Pieces of furniture made by the Shakers do not necessarily remain in the form in which they were made. Some merely show wear and tear, some have been refinished, and some have had decorative and structural changes made to them. These changes may have been done by the Shakers themselves or may have been done after the piece left […]
Pieces of furniture made by the Shakers do not necessarily remain in the form in which they were made. Some merely show wear and tear, some have been refinished, and some have had decorative and structural changes made to them. These changes may have been done by the Shakers themselves or may have been done after the piece left its Shaker home. For example, on pieces made during the second half of the nineteenth century the Shakers occasionally used white porcelain or brown stoneware drawer pulls instead of the more traditional wooden or brass ones.
A desk made by Elder Amos Stewart in 1873 appears in a photograph made by William F. Winter, Jr., in 1930 with white porcelain drawer pulls. By 1986, when the desk was offered for sale at auction, the pulls on the lower drawers had been replaced with wooden pulls.
The piece being considered in this blog post, a case of drawers with cupboards above the drawers, was similarly modified. In this instance, most likely common wooden drawer pulls were replaced by commercially-made decorative wooden drawer pulls. This work was undoubtedly done by or for Shakers. The reason for this modification is part of a significant event in the history of the Mount Lebanon Shakers. On February 6, 1875, the Church Family at Mount Lebanon experienced a devastating fire. It started in the family’s Wood House / Sisters’ Workshop due to the careless disposal of hot ashes and soon spread to the Dwelling, the Ministry’s Workshop, the Ice House, a Barn, the Gas House, and a Storehouse. All of these were total losses but the greatest loss was the Dwelling House with its furniture and personal possessions. Nearly 100 Shakers were displaced and the Shakers rebuilt as quickly as possible. The resulting building, completed in 1877, was built of brick with a slate roof to make it as impervious to fire as possible.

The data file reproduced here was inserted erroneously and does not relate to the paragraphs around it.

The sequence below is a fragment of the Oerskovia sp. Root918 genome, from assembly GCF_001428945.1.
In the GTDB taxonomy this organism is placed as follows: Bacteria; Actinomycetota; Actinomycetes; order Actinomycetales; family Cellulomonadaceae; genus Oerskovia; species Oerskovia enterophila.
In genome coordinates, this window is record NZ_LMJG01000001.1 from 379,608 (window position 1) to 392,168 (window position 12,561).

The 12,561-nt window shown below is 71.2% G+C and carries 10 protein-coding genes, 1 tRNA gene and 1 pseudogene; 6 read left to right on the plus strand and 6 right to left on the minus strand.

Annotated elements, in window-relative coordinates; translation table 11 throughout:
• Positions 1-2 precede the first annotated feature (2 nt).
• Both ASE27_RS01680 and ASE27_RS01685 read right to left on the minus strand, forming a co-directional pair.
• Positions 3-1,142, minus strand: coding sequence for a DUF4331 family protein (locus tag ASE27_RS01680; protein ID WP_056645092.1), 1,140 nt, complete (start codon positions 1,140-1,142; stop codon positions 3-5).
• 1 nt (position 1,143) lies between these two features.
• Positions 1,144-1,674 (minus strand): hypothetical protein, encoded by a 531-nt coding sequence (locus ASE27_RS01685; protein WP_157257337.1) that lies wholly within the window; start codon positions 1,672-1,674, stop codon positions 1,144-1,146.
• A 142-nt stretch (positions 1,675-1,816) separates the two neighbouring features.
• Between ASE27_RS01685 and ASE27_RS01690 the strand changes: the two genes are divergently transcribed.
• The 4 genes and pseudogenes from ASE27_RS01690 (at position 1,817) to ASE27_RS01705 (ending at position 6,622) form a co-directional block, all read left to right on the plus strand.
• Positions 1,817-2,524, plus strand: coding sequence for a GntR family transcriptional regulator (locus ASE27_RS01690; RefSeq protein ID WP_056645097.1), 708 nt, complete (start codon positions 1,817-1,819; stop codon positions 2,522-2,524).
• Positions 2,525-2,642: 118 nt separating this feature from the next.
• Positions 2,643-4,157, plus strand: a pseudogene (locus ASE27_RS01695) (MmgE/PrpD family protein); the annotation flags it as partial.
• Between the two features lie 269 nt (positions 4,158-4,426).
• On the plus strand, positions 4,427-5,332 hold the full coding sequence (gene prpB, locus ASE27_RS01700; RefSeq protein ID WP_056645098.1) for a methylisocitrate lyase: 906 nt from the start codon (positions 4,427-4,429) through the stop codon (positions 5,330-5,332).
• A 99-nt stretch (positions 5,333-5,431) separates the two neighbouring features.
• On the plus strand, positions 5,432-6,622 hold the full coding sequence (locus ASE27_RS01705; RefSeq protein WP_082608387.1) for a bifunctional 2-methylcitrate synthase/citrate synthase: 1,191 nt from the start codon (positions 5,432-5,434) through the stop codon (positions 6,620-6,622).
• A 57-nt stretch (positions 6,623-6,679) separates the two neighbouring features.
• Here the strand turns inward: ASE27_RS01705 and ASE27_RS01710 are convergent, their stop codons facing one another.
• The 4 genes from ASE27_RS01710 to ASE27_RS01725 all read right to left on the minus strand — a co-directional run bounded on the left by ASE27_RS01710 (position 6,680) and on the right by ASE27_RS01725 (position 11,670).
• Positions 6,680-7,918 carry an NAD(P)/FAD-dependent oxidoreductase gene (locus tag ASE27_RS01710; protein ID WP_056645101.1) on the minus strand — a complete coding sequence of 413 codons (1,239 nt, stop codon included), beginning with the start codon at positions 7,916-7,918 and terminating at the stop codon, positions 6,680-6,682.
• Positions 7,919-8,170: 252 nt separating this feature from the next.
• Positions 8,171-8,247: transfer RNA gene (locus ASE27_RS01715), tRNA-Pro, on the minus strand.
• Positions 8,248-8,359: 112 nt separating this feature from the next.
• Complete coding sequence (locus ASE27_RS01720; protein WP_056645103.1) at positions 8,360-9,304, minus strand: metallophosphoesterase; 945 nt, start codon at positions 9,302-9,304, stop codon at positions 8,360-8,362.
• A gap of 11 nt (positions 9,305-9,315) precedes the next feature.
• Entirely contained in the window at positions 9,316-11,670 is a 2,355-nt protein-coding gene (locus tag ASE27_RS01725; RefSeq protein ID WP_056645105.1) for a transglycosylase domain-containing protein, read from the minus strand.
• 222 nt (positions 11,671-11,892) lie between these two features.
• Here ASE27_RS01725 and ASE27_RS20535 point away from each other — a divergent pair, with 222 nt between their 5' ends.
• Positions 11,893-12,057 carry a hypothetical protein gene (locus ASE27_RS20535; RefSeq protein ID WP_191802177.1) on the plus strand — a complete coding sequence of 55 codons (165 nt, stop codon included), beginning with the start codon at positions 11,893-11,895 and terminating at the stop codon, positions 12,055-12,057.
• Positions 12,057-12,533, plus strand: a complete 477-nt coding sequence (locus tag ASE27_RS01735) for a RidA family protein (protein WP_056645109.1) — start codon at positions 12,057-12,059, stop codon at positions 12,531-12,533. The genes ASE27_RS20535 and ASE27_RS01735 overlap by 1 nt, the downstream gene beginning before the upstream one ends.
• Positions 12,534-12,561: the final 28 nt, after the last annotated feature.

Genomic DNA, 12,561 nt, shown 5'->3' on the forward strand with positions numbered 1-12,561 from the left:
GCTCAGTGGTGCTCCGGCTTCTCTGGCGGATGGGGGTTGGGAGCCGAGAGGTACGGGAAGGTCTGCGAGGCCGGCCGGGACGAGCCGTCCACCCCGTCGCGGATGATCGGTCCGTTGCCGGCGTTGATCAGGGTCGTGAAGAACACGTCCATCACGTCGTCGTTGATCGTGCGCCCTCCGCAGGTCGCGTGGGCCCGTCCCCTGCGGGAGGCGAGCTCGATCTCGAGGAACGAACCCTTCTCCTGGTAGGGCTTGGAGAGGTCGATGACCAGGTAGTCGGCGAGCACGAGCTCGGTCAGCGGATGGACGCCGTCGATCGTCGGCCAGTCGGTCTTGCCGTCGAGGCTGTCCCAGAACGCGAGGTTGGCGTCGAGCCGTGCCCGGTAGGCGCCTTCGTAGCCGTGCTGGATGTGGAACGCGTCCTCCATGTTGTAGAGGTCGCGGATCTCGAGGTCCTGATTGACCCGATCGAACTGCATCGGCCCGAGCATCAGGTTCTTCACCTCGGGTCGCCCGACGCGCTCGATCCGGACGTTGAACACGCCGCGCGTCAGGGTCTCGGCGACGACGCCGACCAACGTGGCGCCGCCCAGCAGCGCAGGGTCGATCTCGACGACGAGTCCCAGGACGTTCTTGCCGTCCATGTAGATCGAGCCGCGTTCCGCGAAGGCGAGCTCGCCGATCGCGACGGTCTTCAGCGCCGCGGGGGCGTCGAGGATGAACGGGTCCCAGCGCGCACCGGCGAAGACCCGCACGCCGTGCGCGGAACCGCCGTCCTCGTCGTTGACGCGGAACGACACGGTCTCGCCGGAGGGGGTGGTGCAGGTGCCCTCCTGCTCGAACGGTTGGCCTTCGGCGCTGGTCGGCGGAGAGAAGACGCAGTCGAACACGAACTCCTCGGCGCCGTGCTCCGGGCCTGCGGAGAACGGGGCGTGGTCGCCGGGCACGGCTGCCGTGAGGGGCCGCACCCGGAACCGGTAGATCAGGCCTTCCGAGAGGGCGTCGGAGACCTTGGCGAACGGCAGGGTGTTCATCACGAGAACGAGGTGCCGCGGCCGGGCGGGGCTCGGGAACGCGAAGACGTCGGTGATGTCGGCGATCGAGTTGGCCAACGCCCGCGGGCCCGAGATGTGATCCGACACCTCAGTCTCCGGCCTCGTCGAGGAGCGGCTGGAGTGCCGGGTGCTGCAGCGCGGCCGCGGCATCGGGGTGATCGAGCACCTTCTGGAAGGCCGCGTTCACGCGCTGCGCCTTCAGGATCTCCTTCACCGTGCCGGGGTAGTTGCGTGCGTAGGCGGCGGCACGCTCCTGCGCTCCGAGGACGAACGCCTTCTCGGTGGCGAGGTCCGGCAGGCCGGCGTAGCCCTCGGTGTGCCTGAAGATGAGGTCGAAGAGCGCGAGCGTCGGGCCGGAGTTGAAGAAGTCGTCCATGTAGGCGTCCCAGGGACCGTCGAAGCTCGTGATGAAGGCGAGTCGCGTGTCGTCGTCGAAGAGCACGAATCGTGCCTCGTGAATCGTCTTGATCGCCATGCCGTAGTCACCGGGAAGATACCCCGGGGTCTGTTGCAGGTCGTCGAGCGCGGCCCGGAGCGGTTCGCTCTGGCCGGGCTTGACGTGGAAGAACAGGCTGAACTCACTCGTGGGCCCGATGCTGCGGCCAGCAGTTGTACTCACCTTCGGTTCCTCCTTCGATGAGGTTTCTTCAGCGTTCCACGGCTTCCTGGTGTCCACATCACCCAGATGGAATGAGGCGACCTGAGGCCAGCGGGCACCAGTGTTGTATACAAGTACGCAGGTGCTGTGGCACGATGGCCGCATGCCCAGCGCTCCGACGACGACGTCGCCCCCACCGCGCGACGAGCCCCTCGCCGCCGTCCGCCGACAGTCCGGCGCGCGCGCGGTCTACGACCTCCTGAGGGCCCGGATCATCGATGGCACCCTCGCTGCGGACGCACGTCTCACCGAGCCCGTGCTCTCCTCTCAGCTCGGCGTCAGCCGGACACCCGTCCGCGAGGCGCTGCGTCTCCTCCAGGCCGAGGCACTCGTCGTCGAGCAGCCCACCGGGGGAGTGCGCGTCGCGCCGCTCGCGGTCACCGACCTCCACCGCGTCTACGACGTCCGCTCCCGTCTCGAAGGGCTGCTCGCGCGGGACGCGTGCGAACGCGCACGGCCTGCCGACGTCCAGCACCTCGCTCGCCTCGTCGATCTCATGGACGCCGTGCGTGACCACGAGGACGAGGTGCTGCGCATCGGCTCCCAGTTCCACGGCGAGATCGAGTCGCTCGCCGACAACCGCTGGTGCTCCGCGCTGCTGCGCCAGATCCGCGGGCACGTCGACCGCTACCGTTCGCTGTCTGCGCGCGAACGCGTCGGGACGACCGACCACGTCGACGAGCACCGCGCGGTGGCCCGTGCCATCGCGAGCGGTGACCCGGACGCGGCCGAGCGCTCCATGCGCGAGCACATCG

At this period in Shaker history it would have been difficult for the Shakers to replace with their own labor the quantity of furniture that had been lost. As a consequence, beds, tables, and cases of drawers were commissioned from outside cabinetmakers. These essential pieces of furniture were supplemented with older Shaker pieces no longer needed in other places. The case of drawers discussed here may have seen in service in a building not damaged by fire or possibly it was donated to the Church Family by one of the other families at Mount Lebanon. By this date, several of the families had lost significant numbers of members and it is certain that there was surplus furniture.
The new dwelling house, while not built in the most elaborate style of the period, was certainly a more modern structure than the one it replaced. In keeping with the style of the building some of the older furniture was “upgraded” to better fit with the new furniture that was used. Carpenters were hired to build a number of round and oval pedestal tables for the Brethren’s rooms. Some of these tables had drawers and the pulls that were used on these drawers were more decorative than was typical of Shaker pieces. Apparently, in an effort to help the older case of drawers fit with the new furnishings, the same decorative pulls were installed on the cupboard doors and drawers of the 1820s piece.
A present day consequence of this decision by the Shakers is that this particular piece has not often been selected by curators seeking classic pieces of Shaker furniture for exhibitions. Betrayed only by its pulls, every other element in the design and construction of this piece speaks clearly to the most classic period of Shaker furniture-making. The case of drawers was acquired prior to 1947 by the Museum’s founder John S. Williams, Sr. This piece had last been used by Sister Emma J. Neale at Mount Lebanon.